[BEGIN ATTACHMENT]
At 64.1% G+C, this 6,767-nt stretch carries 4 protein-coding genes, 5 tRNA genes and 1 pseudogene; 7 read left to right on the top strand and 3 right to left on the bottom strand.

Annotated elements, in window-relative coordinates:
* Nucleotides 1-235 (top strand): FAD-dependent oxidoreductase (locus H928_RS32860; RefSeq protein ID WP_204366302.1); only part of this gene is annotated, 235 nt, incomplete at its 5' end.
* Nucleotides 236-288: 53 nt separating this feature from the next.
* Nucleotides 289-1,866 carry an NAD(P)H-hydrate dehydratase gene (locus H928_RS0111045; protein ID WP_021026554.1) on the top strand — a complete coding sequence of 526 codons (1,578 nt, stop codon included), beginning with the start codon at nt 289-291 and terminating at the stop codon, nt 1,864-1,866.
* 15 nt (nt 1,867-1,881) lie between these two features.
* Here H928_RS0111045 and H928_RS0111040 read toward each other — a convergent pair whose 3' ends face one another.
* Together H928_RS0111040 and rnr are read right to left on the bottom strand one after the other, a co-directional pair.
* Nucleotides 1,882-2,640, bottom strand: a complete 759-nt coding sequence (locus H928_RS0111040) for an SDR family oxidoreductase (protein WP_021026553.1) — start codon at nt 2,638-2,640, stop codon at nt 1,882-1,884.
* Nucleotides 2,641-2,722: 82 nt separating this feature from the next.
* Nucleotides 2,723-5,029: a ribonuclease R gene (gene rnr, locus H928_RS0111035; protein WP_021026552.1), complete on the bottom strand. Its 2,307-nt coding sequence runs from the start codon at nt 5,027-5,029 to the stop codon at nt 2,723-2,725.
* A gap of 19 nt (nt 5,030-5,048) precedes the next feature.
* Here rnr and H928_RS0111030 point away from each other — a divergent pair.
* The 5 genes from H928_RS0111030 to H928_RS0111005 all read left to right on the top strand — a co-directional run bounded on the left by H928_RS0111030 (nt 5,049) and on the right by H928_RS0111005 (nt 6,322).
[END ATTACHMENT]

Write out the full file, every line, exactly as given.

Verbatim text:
At 64.1% G+C, this 6,767-nt stretch carries 4 protein-coding genes, 5 tRNA genes and 1 pseudogene; 7 read left to right on the top strand and 3 right to left on the bottom strand.

Annotated elements, in window-relative coordinates:
* Nucleotides 1-235 (top strand): FAD-dependent oxidoreductase (locus H928_RS32860; RefSeq protein ID WP_204366302.1); only part of this gene is annotated, 235 nt, incomplete at its 5' end.
* Nucleotides 236-288: 53 nt separating this feature from the next.
* Nucleotides 289-1,866 carry an NAD(P)H-hydrate dehydratase gene (locus H928_RS0111045; protein ID WP_021026554.1) on the top strand — a complete coding sequence of 526 codons (1,578 nt, stop codon included), beginning with the start codon at nt 289-291 and terminating at the stop codon, nt 1,864-1,866.
* 15 nt (nt 1,867-1,881) lie between these two features.
* Here H928_RS0111045 and H928_RS0111040 read toward each other — a convergent pair whose 3' ends face one another.
* Together H928_RS0111040 and rnr are read right to left on the bottom strand one after the other, a co-directional pair.
* Nucleotides 1,882-2,640, bottom strand: a complete 759-nt coding sequence (locus H928_RS0111040) for an SDR family oxidoreductase (protein WP_021026553.1) — start codon at nt 2,638-2,640, stop codon at nt 1,882-1,884.
* Nucleotides 2,641-2,722: 82 nt separating this feature from the next.
* Nucleotides 2,723-5,029: a ribonuclease R gene (gene rnr, locus H928_RS0111035; protein WP_021026552.1), complete on the bottom strand. Its 2,307-nt coding sequence runs from the start codon at nt 5,027-5,029 to the stop codon at nt 2,723-2,725.
* A gap of 19 nt (nt 5,030-5,048) precedes the next feature.
* Here rnr and H928_RS0111030 point away from each other — a divergent pair.
* The 5 genes from H928_RS0111030 to H928_RS0111005 all read left to right on the top strand — a co-directional run bounded on the left by H928_RS0111030 (nt 5,049) and on the right by H928_RS0111005 (nt 6,322).